“If you look at the last eight quarters leading up to this game, we were dominated by seven of them,” said Green of choosing to start Looney in Game 6. “We just knew we had to come out and establish an inside presence to start the game and don’t worry so much about our score. … They made it clear they were going to beat us up, and they did it well Putting Loon back in the starting lineup changed that.”

For the third game in a row, the Warriors’ offense struggled for most of the night. Thompson had several heydays en route to a team-high 30 points, but Curry and Poole were unable to toss the ball into the ocean for most of the first three quarters. In addition to the shooting, the Warriors fell into their infamous habit of throwing the ball to the opposing team or out of bounds, leading to 16 turnovers in the first three quarters.

So how did they stay alive, especially when Grizzlies wing Dillon Brooks — Public Enemy No. 1 at Chase Center — played arguably the best game of his life? The Warriors got big.

Looney was a threat from the jump, racking up 11 rebounds in the first quarter alone and finishing with an insane 22 boards on the night, half of them on the attacking glass. He also helped knock out Adams, who had just one offensive rebound for the game. The Warriors defeated the Grizzlies on points in the paint, an area where Memphis dominates all season.

It wasn’t just Looney who got the message either. Green had 15 rebounds. Wiggins had 11. Thompson had eight. Curry pulled seven down. All told, the Warriors amassed a monumental 70 rebounds, including 25 on the offensive glass. For a game that was poor offensively for most of the evening, the Warriors’ courage and determination on the defensive and on the boards propelled them to the conference final.

“If we win the rebound game and the possession game, we give ourselves a chance to win the game,” said Brown. “That’s remarkable against a team of that size and that athleticism.”

Brown was right. In the end, the offense came in the form of 11 fourth quarter points from Curry and 10 more from Wiggins. Thompson’s eighth three-pointer with just under three minutes left sealed the game and the series.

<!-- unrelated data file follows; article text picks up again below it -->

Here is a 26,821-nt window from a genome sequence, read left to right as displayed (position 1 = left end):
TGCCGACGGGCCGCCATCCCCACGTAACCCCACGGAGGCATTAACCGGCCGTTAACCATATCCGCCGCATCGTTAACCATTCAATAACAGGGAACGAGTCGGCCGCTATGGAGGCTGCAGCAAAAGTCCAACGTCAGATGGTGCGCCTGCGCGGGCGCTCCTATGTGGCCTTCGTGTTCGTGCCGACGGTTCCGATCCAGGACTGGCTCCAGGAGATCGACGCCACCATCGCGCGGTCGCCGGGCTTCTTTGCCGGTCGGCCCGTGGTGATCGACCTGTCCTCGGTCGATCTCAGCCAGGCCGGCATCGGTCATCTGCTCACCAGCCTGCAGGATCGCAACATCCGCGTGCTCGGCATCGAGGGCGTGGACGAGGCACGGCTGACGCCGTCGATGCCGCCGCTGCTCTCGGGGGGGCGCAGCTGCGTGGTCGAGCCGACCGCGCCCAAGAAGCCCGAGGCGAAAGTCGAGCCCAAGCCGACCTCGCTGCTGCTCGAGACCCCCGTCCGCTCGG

We could argue all day about whether what the Warriors have shown so far in the playoffs deems them worthy of a real title fight, but they showed something essential to the championship formula in a close-out game on Friday night: adaptability. The more cards a coach has to play – be it Kerr or Brown – the more likely they are to have an answer to the problems they face. And needless to say, the Phoenix Suns or the Dallas Mavericks are going to be huge problems.

However, the schedule comes later. Thompson and Curry said they would watch Game 7 between the Suns and Mavericks on Sunday, both as fans of the NBA and to get a feel for their next opponent. In the meantime, they celebrate a berth for the Western Conference final that was once a ritual with a newfound sense of appreciation.

“It’s unbelievable, knowing what we’ve been through in the last two years — six of the last eight we have a chance to play for the final,” Curry said Friday night. “It’s quite a cool vibe when you find out as a group, because we haven’t done it together with this group yet. Absolutely special, never take it for granted. Understand, this is what it’s all about.”